MIAMI — Like most tourists coming to a South Florida beach for a quarantine break, the Mlynek family had a picture-perfect scene in mind when they arrived from Oklahoma this week: turquoise waters glistening in the sun, gently swaying palm trees and shining stretches of white sand.What they found in Hollywood instead were smelly, messy mounds of seaweed coating the coastline.Seaweed is once again invading Southeast Florida beaches as mats of the massive macroalgae swirling around in the Atlantic make their annual appearance. But this year is shaping up to be a really bad one: a combination of …
Bill Barr has a ‘tell’ that reveals exactly what he will do to win Trump the election: Former Justice Department spokesperson
Former Justice Department lawyer Matt Miller said that Attorney General Bill Barr has a "tell" that Miller thinks reveals what Barr will do about his new attempt at a GOP-run Russia investigation.
The MSNBC panel discussion looked back at Barr's testimony to the House Judiciary Committee, where he admitted that the White House government appointees have discussions about the 2020 campaign during Cabinet Meetings. Conducting politics under the government is strictly prohibited.
Miller noted that when Barr didn't want to answer Chairman Jerry Nadler's (D-CA) question, it reminded him of a moment at Barr's confirmation hearing where Barr wouldn't answer if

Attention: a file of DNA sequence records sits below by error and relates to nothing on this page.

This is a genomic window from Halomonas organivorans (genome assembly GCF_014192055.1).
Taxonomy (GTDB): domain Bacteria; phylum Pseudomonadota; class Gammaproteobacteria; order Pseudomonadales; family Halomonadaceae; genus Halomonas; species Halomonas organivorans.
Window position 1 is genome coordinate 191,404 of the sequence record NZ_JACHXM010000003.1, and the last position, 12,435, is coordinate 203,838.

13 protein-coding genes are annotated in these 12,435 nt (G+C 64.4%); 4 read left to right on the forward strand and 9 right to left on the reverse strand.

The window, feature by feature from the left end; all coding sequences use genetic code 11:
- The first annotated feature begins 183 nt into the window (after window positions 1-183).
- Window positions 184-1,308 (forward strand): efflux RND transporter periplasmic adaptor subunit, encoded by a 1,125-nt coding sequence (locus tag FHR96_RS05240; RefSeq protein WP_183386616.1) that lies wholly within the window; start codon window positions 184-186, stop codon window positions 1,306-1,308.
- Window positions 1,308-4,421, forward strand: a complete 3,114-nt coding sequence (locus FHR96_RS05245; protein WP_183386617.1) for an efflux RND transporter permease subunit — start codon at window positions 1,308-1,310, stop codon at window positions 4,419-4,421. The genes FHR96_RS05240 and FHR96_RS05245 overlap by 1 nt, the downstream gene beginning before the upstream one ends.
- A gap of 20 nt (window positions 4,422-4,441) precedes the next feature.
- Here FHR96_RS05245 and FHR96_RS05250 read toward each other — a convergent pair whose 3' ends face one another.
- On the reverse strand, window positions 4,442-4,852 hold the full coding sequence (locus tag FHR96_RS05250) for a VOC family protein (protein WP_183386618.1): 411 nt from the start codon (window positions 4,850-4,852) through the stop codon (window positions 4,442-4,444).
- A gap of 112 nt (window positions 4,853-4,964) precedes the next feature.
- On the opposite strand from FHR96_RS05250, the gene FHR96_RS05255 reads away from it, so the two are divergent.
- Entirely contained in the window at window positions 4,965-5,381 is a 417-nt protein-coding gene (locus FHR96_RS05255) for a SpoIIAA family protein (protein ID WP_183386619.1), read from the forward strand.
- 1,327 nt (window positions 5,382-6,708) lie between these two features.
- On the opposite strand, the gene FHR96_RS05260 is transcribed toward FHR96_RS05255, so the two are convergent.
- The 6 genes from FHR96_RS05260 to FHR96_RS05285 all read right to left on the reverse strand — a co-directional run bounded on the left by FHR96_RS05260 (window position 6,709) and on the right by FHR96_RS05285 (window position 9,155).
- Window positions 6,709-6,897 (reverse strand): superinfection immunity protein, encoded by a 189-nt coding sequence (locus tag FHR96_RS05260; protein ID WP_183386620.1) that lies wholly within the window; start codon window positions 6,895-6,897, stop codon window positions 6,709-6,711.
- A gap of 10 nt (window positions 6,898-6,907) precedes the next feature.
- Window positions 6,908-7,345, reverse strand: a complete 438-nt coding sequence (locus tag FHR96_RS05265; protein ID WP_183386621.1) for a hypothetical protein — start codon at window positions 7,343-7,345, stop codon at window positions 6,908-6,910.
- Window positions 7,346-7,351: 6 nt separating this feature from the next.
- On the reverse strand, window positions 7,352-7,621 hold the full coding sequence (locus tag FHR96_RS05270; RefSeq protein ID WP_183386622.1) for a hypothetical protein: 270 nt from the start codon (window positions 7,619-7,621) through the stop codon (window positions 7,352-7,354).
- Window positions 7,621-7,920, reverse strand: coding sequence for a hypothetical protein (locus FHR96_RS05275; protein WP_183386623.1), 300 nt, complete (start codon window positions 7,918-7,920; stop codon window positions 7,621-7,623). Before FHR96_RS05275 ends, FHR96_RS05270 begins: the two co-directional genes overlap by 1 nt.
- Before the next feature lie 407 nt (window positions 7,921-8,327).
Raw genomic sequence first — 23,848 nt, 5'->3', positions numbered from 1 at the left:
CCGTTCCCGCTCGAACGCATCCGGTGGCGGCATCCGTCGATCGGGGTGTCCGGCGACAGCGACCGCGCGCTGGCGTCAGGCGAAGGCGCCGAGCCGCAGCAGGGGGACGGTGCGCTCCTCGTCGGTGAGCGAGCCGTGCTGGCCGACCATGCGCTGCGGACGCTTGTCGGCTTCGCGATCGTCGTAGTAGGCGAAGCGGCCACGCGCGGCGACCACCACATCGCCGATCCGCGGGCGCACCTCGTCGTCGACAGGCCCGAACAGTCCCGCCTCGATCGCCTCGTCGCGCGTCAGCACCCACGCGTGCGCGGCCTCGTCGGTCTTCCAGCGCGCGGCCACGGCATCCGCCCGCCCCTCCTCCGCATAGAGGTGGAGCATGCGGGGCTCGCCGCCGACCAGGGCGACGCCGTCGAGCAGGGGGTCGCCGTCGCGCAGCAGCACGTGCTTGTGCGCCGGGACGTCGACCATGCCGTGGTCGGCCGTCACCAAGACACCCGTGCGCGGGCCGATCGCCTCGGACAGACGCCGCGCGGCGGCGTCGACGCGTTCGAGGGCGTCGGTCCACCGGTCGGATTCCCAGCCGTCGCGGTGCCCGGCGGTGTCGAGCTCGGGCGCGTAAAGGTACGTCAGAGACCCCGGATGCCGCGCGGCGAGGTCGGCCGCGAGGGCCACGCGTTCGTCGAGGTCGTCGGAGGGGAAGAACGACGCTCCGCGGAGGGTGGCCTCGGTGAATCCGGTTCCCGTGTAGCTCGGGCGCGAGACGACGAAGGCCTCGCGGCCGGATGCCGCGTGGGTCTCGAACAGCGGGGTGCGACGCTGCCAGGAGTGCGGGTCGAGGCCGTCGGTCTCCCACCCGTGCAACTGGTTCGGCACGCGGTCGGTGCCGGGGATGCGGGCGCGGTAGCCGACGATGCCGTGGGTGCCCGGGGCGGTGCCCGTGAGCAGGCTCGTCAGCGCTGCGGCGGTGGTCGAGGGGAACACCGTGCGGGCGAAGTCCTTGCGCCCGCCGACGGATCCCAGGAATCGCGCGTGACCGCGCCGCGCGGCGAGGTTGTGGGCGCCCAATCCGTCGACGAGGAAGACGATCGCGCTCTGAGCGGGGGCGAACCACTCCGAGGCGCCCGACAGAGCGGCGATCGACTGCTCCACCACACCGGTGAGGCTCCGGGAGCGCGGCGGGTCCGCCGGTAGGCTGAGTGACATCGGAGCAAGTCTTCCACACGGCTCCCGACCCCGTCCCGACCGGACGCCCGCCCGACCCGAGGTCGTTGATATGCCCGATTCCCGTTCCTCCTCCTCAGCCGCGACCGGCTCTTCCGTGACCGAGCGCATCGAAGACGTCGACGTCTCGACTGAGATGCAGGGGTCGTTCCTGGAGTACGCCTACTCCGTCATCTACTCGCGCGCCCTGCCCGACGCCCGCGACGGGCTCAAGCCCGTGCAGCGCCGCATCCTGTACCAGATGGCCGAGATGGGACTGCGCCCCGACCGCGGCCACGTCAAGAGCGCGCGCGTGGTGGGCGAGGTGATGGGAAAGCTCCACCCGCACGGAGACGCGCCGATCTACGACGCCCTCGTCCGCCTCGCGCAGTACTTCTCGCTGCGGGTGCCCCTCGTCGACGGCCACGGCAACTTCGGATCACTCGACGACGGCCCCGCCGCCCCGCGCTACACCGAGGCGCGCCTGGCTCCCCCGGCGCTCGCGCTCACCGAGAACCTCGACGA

Devin Nunes had another one of his lawsuits thrown out — this time by a Trump judge
Rep. Devin Nunes (R-CA) lost another of his efforts to sue the media.
According to the filing, this suit was against Ryan Lizza, who wrote an expose on Nunes' family moving their family farm from Nunes' district in California to Iowa. Nunes, who has claimed his occupation as a "dairy farmer" was outed for not having a dairy farm just months before the 2018 election. Nunes was quick to sue, as he has with Twitter accounts who mock him online for being a "farmer" without having a farm.
‘This is a big deal’: Iowa Gov. ends voting ban for people with felony convictions
The new executive order means there is now no U.S. state categorically banning people with former convictions from voting.
In a development heralded as "a historic sea change," Iowa Gov. Kim Reynolds signed an executive order on Wednesday overturning the state's policy of permanently banning those with felony convictions from voting.
"Today we take a significant step forward in acknowledging the importance of redemption, second chances, and the need to address inequalities in our justice system," said Reynolds, a Republican, whose order (pdf) is expected to restore voting rights to roughly 40,000 people.